As penetration testing tools have evolved and have become more complex, the problem of controlling these tools successfully has become an important question. A computer-generated plan for an attack would isolate the user from the complexity of selecting suitable exploits for the hosts in the target network, and contribute to making the assessment of network security more accessible to non-expert users. This issue can be addressed as an attack planning problem.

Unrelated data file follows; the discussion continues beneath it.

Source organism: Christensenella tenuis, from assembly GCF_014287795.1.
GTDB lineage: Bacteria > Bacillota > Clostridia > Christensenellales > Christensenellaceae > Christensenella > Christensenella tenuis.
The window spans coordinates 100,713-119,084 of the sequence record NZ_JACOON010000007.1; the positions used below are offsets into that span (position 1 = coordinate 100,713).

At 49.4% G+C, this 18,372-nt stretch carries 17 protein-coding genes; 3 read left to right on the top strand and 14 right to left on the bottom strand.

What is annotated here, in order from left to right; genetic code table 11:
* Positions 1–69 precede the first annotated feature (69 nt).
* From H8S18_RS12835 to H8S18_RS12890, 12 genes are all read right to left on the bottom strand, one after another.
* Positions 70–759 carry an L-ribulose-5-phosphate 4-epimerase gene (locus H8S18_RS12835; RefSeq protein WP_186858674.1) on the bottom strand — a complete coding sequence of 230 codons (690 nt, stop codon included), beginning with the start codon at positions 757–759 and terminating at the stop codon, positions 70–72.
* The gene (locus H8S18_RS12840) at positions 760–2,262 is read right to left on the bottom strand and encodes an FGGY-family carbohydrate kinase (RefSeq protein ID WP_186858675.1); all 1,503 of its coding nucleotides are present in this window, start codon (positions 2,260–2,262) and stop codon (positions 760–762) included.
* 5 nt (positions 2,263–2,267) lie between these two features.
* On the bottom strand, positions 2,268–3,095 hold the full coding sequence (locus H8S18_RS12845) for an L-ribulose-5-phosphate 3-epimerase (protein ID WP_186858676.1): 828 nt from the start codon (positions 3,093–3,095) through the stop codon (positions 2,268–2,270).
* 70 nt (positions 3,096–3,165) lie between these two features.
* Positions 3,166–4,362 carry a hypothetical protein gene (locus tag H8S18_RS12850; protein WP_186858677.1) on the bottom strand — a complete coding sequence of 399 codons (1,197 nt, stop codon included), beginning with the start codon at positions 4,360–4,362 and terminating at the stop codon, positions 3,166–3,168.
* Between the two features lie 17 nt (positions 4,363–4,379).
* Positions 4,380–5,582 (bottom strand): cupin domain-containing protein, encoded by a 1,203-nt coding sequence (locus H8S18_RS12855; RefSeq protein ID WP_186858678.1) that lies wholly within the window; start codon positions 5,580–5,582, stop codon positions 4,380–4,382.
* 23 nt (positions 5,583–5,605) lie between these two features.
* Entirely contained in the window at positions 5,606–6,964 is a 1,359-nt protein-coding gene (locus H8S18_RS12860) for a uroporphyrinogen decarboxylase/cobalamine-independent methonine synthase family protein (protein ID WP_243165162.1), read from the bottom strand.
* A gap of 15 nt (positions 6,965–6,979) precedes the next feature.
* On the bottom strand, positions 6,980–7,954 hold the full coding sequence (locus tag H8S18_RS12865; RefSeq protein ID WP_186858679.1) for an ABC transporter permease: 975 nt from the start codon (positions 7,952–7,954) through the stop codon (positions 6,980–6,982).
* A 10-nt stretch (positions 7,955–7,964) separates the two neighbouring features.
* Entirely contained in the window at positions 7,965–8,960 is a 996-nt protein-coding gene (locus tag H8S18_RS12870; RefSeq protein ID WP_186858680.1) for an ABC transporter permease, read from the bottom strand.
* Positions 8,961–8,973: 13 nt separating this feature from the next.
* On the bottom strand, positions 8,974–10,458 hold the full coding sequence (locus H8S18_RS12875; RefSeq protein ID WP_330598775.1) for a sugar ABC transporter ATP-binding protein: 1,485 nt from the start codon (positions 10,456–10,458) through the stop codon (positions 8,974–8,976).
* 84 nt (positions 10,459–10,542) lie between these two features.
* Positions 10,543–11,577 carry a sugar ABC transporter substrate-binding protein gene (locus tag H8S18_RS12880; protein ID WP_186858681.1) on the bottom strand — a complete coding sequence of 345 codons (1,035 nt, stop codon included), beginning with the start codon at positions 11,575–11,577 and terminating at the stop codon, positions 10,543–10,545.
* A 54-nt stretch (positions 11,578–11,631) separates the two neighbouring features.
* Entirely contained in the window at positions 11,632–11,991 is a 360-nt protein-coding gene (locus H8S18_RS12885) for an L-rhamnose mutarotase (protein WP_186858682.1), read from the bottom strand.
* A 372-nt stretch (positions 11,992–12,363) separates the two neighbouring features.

In this talk, I will present some ideas to deal with the uncertainty regarding the target machines – about the details of their operating system and running applications, which have a direct influence on the results of the exploits. Planning under uncertainty is more complex, since decisions must be taken based on beliefs about the target machines (and the belief space is infinite!) So there is naturally a tension between two directions: (i) to improve the realism and expressivity of the model and (ii) to improve the performance of the planner and make something actually useful in practice ;-) I will present results obtained in both directions, some of them in collaboration with a French research institute, and also discuss open problems that stem from this research.